The territorial dispute in the South China Sea is building towards a flash point. There is a persistent idea that it's about nothing more than tiny islands and useless reefs.
If that's all it is, then it's not worth a big argument between the US and China. And it's certainly not worth risking a war between the world's two biggest powers, most reasonable people would agree.
China has built land area of about 800 hectares, all reclaimed from the ocean, in the last year and a half, on atolls that are also claimed by other countries in the region – the Philippines, Vietnam, Malaysia and Brunei.
Beijing is building airstrips and ports to "militarise" the islands, according to the US.
The US President, Barack Obama, complained in April that China was using its "sheer size and muscle to force countries into subordinate positions".
China didn't pay any heed. It said that it was within its sovereign rights and the reclamation proceeded apace, with hundreds of ships dredging and building. The US decided to press the point that it would not accept any intrusion into international air space.
It sent military aircraft to fly over some of the islands last week. China's navy ordered the Americans to leave the area immediately. They did not. China protested angrily but didn't shoot.
Australia's Defence Secretary, Dennis Richardson, said last week: "It is legitimate to ask the purpose of the land reclamation – tourism appears unlikely."
And then, on the weekend, a Chinese admiral explained the purpose. He said the land reclamation projects, a thousand kilometres from China's coast, are not a land grab but intended for "international public services".
Sun Jianguo listed disaster relief, maritime search and rescue and scientific research as the benefits it could offer.
But still the pressure builds. The US plans to sail and fly past and over the atolls to assert freedom of navigation. Washington says it is offering $US425 million to the south-east Asian claimants to beef up their navies and coastguards.
On the Chinese side, Beijing says it reserves the right to declare an Air Defence Identification Zone over the area.
This would mean that any aircraft would need to identify themselves before entering the airspace or risk being shot down.
"This has the potential to escalate into one of the deadliest conflicts of our time, if not history," said Malaysia's Defence Minister, Hishammuddin Hussein, on the weekend.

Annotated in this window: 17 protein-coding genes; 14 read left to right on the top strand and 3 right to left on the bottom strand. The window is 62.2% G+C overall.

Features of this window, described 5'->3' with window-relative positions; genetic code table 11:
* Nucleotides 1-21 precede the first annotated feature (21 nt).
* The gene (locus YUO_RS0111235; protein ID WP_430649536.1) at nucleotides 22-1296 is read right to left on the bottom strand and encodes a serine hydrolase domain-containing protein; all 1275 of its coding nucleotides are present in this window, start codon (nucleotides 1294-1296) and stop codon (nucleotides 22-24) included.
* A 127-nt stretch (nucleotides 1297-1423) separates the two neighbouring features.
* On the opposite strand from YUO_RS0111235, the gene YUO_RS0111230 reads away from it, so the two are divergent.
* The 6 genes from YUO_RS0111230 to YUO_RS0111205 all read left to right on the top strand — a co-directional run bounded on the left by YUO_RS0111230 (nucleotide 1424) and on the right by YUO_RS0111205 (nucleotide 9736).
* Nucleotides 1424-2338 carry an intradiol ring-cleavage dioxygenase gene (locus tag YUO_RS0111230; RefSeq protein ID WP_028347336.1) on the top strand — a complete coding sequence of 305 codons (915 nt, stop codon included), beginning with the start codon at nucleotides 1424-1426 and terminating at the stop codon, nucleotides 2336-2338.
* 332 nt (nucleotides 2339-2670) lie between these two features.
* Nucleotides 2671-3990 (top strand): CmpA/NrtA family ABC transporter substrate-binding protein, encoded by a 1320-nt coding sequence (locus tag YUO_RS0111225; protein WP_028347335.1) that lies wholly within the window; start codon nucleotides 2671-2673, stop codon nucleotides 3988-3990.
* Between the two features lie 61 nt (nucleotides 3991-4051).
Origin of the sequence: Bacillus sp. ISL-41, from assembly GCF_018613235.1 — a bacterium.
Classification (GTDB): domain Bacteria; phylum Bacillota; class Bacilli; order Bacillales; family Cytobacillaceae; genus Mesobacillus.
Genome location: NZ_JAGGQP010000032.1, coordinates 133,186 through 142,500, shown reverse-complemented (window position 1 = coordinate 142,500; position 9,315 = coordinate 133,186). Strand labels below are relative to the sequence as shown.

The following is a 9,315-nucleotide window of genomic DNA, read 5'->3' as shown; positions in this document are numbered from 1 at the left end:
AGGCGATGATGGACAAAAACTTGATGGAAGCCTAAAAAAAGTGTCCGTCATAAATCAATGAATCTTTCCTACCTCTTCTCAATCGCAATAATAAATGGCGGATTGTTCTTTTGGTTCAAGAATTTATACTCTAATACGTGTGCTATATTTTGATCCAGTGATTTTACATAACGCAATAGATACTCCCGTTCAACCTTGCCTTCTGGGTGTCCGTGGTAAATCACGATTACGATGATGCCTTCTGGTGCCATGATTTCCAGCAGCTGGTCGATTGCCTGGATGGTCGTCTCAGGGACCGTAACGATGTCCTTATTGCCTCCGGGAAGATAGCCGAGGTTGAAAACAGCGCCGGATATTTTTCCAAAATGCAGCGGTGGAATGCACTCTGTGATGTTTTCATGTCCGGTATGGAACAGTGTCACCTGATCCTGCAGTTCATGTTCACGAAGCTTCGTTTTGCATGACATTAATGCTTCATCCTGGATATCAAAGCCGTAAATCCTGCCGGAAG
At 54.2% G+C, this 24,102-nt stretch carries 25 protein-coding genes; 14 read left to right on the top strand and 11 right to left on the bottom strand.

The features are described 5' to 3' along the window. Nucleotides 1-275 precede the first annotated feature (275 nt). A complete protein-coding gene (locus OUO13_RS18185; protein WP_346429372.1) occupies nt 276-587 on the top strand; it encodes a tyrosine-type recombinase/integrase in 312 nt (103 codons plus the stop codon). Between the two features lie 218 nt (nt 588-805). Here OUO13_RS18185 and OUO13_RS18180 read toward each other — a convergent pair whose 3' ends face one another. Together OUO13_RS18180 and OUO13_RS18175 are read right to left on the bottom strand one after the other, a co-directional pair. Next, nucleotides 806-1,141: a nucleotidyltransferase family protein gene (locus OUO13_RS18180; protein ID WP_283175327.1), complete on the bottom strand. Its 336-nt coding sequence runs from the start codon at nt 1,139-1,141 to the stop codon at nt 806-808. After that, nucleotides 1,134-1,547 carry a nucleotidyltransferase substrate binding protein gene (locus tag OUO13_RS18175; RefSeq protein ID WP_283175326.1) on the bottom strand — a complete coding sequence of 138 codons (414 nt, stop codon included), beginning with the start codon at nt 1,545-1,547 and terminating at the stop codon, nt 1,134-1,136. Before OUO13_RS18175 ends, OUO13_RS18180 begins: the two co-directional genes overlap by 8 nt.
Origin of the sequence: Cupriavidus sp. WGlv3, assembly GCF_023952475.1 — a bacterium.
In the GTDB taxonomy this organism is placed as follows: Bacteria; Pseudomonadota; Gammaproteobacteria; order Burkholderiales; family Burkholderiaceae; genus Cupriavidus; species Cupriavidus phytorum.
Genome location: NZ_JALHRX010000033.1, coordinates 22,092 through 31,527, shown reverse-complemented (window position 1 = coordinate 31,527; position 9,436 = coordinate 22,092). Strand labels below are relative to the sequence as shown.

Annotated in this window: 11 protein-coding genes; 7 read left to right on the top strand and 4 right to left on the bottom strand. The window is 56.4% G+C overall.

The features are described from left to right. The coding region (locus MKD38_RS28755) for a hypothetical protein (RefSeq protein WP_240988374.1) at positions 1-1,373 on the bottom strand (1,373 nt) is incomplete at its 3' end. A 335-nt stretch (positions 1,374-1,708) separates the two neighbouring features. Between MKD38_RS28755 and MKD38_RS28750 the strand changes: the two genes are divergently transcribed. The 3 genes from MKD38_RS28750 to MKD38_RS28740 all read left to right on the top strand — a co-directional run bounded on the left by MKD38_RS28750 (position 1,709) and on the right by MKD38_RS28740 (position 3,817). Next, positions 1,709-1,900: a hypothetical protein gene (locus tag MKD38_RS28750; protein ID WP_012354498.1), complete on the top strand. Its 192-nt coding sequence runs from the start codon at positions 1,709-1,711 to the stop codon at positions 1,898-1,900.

Have the Americans taken leave of their senses? Is this shaping as another Iraq invasion a la 2003, a concocted excuse for a pointless war? In truth, the reason that China and the US are prepared to escalate this confrontation is that it is about much more than tiny islands and useless reefs.
On a strategic level, it's about control of the world's busiest shipping route. China is laying claim to 90 per cent of the South China Sea.
About half the world's commercial shipping passes through the area, including 60 per cent of Australia's exports.
On a geological level, it's about some of the world's most prospective seabed oil and gas deposits.
On a military level, it's about China's avid desire to push the US navy away from its coast. Beijing craves uncontested domain over its maritime approaches.
The US Seventh Fleet has been unchallenged ruler of the Pacific since World War Two. A fast-rising China is now challenging.
And on the level of global governance, it's about whether there are any rules governing countries, or whether a country can get its way through use of force.
And we know that China isn't really building a string of islands just to be nice to other countries in the region.
If China cared about their interests, it wouldn't be riding roughshod over their claims.
China routinely dismisses critics by saying that it is negotiating a code of conduct with the South East Asian claimants, and everyone else should butt out.